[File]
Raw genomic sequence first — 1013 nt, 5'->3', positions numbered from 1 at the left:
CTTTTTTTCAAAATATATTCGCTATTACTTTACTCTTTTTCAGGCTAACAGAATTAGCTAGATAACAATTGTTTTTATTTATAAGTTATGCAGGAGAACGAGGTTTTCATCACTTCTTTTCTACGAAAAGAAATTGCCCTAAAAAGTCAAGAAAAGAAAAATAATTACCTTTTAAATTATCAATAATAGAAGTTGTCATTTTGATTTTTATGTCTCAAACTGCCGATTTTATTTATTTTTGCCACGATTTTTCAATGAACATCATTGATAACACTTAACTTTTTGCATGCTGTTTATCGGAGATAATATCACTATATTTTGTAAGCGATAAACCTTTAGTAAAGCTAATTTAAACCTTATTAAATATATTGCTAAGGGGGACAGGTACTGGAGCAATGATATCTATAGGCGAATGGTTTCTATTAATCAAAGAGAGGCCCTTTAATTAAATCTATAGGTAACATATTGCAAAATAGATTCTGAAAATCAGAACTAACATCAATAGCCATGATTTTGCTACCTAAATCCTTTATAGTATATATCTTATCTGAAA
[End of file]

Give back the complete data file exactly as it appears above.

Raw genomic sequence first — 1013 nt, 5'->3', positions numbered from 1 at the left:
CTTTTTTTCAAAATATATTCGCTATTACTTTACTCTTTTTCAGGCTAACAGAATTAGCTAGATAACAATTGTTTTTATTTATAAGTTATGCAGGAGAACGAGGTTTTCATCACTTCTTTTCTACGAAAAGAAATTGCCCTAAAAAGTCAAGAAAAGAAAAATAATTACCTTTTAAATTATCAATAATAGAAGTTGTCATTTTGATTTTTATGTCTCAAACTGCCGATTTTATTTATTTTTGCCACGATTTTTCAATGAACATCATTGATAACACTTAACTTTTTGCATGCTGTTTATCGGAGATAATATCACTATATTTTGTAAGCGATAAACCTTTAGTAAAGCTAATTTAAACCTTATTAAATATATTGCTAAGGGGGACAGGTACTGGAGCAATGATATCTATAGGCGAATGGTTTCTATTAATCAAAGAGAGGCCCTTTAATTAAATCTATAGGTAACATATTGCAAAATAGATTCTGAAAATCAGAACTAACATCAATAGCCATGATTTTGCTACCTAAATCCTTTATAGTATATATCTTATCTGAAA